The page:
Topic: Regina Place/Victoria Esplanade Retaining Wall (1901)

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Regina Place retaining wall (2) 2017

                                by Hamish Crimp

This wall is the largest surviving retaining wall constructed from Taranaki andesite in New Plymouth, and was completed around 1901.

In the late 1890s and early 1900s, the Railways Department was looking to extend the New Plymouth railway yards which were then located on the seafront, opposite central New Plymouth (present day foreshore area). However, part of this plan involved substantial reclamation work - extending outwards into the Tasman Sea, and also inwards towards Kawau Pa/Mt Eliot; with much of the fill from Kawau Pa used to reclaim beach land in front of the town. Whilst this plan also included the construction of a desperately needed new railway station, many residents voiced their concerns over the loss of the swimming beach, and also of part of Regina Place, or as it was widely known 'Victoria Esplanade' - a valued recreation spot opened in 1897 to celebrate Queen Victoria's Golden Jubilee.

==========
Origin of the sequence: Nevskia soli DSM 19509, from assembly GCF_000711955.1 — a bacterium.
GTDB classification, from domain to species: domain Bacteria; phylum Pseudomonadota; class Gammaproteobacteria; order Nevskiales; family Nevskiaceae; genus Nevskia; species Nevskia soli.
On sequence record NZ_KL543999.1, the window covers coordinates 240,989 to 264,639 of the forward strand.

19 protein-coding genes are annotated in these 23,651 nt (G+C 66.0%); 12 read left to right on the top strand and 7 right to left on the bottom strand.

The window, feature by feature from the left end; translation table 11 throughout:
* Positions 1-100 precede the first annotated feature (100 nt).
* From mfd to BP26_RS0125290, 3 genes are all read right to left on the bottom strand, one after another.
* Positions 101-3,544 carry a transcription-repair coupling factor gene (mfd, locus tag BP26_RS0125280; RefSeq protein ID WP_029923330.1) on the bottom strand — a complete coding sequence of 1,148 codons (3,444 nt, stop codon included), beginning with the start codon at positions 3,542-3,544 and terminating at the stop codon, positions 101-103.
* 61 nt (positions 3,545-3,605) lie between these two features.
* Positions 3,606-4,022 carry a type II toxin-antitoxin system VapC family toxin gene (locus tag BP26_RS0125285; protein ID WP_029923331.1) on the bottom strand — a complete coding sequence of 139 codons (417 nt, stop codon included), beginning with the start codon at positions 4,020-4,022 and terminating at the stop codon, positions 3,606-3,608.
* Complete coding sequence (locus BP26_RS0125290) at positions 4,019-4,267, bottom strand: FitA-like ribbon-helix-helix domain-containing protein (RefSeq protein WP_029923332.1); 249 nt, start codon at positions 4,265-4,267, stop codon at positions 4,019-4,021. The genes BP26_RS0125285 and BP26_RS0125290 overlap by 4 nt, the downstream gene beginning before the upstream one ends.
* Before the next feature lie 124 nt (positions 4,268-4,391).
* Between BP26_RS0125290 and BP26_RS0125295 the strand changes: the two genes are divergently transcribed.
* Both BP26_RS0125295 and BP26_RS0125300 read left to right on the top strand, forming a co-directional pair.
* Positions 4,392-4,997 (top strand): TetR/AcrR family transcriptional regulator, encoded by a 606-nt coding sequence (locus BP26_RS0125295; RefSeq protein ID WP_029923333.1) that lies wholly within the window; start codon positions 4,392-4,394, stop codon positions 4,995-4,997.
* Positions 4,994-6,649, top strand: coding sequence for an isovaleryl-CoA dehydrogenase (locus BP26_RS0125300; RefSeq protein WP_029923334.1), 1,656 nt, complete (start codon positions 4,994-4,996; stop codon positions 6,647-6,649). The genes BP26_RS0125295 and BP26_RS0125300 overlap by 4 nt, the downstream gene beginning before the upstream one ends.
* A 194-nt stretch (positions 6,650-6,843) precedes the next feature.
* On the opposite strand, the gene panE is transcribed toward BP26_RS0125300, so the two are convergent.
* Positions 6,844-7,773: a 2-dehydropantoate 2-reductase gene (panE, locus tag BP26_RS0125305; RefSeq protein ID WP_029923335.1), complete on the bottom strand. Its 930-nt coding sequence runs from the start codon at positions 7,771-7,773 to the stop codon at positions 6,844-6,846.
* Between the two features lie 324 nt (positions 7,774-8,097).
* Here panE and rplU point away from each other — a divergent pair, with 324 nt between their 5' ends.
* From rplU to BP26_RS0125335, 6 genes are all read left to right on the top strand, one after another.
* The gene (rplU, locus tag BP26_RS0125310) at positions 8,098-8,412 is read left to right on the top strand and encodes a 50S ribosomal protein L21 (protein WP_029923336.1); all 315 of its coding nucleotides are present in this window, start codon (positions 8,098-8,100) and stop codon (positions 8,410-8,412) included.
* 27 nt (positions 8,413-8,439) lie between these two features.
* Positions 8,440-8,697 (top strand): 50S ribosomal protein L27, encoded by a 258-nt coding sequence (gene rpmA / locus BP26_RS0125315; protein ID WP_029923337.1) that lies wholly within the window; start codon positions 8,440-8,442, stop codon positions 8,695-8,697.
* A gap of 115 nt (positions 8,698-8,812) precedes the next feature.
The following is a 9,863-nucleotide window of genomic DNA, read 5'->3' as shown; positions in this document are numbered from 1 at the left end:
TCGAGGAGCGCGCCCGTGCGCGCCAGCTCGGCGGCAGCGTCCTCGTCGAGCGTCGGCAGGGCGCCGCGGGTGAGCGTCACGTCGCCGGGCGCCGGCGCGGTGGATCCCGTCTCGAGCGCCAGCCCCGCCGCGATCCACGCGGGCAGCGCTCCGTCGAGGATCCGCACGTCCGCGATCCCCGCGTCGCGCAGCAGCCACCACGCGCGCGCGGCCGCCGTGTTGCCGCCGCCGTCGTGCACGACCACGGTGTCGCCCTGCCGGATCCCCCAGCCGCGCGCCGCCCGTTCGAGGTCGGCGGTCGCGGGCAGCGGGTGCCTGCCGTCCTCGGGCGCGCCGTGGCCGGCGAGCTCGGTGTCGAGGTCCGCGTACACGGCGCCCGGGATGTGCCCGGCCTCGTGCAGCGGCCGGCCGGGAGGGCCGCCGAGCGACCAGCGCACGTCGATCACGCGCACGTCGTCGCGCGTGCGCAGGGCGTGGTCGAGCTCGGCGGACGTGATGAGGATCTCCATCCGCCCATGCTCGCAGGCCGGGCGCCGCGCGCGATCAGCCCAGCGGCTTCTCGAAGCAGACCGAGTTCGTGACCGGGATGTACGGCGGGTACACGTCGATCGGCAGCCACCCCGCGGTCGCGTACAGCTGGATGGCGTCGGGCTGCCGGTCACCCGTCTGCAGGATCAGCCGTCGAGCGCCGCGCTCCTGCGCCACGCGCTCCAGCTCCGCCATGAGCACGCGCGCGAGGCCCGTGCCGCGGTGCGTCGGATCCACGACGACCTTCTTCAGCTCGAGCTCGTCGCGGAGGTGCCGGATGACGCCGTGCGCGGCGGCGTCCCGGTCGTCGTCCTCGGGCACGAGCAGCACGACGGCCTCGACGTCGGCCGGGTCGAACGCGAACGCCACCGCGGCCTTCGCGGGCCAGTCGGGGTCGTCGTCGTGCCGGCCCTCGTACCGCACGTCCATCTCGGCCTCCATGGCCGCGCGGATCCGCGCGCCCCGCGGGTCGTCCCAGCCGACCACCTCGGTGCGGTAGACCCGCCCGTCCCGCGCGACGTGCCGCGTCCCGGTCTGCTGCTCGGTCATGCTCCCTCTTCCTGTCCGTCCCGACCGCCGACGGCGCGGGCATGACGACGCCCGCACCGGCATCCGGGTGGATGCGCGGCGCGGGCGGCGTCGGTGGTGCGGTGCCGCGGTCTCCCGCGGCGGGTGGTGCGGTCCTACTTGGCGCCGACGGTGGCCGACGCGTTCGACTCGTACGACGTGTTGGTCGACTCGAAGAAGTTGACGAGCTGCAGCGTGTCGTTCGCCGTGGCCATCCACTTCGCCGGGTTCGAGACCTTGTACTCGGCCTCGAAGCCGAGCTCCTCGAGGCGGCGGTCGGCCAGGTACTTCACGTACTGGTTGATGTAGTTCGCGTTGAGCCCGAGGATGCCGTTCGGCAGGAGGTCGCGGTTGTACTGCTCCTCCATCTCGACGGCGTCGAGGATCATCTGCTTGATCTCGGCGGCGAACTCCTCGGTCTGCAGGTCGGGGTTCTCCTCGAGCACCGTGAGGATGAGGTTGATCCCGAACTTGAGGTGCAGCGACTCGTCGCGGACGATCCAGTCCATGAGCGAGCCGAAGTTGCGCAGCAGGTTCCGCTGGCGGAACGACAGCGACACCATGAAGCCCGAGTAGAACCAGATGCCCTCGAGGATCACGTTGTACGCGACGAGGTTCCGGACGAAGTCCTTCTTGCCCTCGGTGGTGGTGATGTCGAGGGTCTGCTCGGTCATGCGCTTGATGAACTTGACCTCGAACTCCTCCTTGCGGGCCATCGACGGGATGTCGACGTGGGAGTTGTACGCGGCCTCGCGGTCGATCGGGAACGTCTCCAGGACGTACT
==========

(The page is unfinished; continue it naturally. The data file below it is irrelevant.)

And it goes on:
A compromise was found, and the Railways Department agreed to retain access to the Esplanade from the area in front of the Terminus Hotel and Beach (Richmond) Cottage - this area of Regina Pl is now a walkway from St Aubyn St, opposite Queen St. As part of the works, and to protect the cliff face from collapsing, a retaining wall was constructed - this is the current wall which starts at the beginning of Regina Pl opposite Queen St, and continues until Regina Pl intersects with the Coastal Walkway. 

The curving grey stone wall is a particular feature of this section of the Coastal Walkway, and would be a fantastic spot for an interpretative panel detailing the history of New Plymouth's waterfront and rail heritage - past railway stations etc.

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Regina Place/Victoria Esplanade Retaining Wall (1901)


City:New Plymouth